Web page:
London has some of the best museums in the world.
It equally attracts a lot of tourists that
visit solely on this attraction alone.
It gets so crowded with tour and school groups side by side with regular visitors and locals trying to enjoy the art.
So a local and insider tip to any Londoners and tourists
out there is to go and visit the leading auction houses such as Sotheby's and Christie's.
Sotheby's is having an Impressionist and Modern Art Sale on the 23rd of June.
Before any auction held, the items to go under the hammer are displayed for at least a few days before the day of the sale.
|Renoir's artistic version of "Look but don't touch."|
Several times a year there are world class and museum pieces that go on sale.
These works of art rarely come up for sale so they group them in one or two sales a year.
This is an iconic piece from Monet that would not be out of place at any Parisian Museum or the National Gallery.
But at an estimated price of £20 - 30 million pounds
(not necessarily the same as the price it will be sold at),
the sad truth is that this painting will not be able to be viewed again for most of us.
The buyers are usually billionaires who purchase for private residential viewing or as part of a special investment. Or it might be sold to a private hedge fund who displays it in a board room which is also difficult to access for the general public.
Who would you guess sketched this below?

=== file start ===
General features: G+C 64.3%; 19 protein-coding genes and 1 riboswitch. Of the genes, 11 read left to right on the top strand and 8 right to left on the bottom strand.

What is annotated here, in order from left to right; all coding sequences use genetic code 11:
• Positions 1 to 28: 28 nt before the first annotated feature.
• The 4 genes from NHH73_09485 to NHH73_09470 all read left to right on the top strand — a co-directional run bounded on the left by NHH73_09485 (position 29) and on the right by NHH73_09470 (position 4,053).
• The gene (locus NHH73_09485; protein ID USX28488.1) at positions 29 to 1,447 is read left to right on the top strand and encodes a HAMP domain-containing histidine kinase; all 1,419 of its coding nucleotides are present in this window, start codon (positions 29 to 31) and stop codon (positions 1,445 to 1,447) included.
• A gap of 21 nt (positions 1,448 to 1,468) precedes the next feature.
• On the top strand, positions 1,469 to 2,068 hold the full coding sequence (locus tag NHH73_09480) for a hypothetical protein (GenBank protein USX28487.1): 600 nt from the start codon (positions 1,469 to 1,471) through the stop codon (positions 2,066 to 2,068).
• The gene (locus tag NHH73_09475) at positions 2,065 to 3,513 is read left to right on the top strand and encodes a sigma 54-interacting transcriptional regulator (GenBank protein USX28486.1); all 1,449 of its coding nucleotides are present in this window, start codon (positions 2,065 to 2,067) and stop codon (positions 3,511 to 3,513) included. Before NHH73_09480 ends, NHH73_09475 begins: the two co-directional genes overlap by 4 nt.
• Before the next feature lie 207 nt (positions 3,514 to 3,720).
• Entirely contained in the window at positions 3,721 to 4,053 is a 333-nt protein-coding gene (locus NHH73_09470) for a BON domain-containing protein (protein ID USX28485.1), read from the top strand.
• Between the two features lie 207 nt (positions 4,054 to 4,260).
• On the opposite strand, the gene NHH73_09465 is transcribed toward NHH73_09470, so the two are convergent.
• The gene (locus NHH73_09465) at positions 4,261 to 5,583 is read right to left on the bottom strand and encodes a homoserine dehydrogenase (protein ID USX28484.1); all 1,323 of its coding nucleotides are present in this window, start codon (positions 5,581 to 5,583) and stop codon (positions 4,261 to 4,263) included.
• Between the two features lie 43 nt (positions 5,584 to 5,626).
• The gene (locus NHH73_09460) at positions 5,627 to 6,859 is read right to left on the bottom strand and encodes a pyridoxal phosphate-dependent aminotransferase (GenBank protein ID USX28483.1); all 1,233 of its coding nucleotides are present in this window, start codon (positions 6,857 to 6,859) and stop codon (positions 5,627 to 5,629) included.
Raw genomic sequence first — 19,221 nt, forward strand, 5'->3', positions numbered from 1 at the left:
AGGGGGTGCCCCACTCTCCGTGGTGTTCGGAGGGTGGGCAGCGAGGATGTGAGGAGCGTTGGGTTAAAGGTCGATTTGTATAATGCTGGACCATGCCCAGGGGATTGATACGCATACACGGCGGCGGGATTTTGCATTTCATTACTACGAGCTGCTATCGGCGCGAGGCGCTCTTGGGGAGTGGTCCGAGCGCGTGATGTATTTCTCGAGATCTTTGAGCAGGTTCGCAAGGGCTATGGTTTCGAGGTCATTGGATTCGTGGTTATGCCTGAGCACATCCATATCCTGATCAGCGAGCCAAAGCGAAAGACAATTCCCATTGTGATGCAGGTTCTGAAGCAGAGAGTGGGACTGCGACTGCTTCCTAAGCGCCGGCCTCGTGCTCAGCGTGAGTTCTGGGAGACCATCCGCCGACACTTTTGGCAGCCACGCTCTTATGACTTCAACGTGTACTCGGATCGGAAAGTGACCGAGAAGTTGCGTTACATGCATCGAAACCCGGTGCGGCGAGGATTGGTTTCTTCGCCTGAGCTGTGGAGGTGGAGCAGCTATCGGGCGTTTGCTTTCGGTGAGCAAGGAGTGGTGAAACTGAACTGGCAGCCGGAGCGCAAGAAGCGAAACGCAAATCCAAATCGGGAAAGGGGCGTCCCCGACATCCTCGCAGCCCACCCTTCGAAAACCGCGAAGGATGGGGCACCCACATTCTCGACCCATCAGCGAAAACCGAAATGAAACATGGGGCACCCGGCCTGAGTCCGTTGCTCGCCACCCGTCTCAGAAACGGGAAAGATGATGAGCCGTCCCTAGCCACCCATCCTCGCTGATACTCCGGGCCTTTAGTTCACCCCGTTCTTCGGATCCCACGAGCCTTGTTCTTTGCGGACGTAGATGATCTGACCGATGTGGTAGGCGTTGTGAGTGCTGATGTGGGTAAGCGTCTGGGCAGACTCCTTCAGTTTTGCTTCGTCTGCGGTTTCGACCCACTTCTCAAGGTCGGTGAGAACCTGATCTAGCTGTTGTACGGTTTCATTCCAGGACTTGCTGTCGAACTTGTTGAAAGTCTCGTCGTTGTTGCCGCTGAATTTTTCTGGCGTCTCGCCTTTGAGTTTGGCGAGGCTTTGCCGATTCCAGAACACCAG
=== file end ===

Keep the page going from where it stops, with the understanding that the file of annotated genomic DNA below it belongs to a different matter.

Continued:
It was by Monet.
I was a bit surprised when I went up close to see who it was by.
But this sort of "unfinished" piece or
less dramatic pieces don't get shown in most museums.
The reason is because a lot of museums just don't have the space so they have to make decisions to give the public the best curated art which means this level of art is stored in vaults below.
I know that £50 - 70k is a lot of money but for most museums this wouldn't make the cut for a general exhibition so I appreciate having the opportunity to see other works by Monet other than what he has become "branded" for.
Even Sotheby's knows the power of styling.
They put lovely flowers next to one of Chagall's painting.
Interestingly enough, a lot of serious collectors apparently avoid purchasing Chagall as there was a huge scandal of fake and
forged Marc Chagall paintings.
Another reason I love attending the auction previews is that ultimately it is a sale so the paintings are well lit and seem to be perfect to hang in your house!
I was torn between the Leger above and the Picasso below.
Nothing too dramatic but it is very livable art.
This Sisley may not rank very high among art critics but I would be delighted to have this in my study.
Standards seem to change for displaying in an exhibit
versus the home.
Mr CSW was attracted to this painting by Chagall but I protested.
But he also disagreed with my choice of this Vuillard below.
This argument was purely theoretical at the going prices.
Another benefit for viewing art at auction houses is that there are trained and educated staff who will answer any questions.
As they are meant to stand there in certain shifts, speaking to prospective clients is a way for them to pass time and they are more than happy to share their knowledge.
But the main advantage is the quiet!
It is considered crowded if their is one other person in your
section of the room.
Yes there are invite only preview cocktail parties but for the most part it is open to the general public.
There is no need to be intimidated to enter.
You don't feel rushed and can just go back and forth to whichever piece catches your eye.
I thought I might be witness to an art heist when I noticed a blank wall but it was just temporarily taken away for further inspection.
But it was quite artsy in itself.
This might be the type of painting
I can hang from this auction in my house!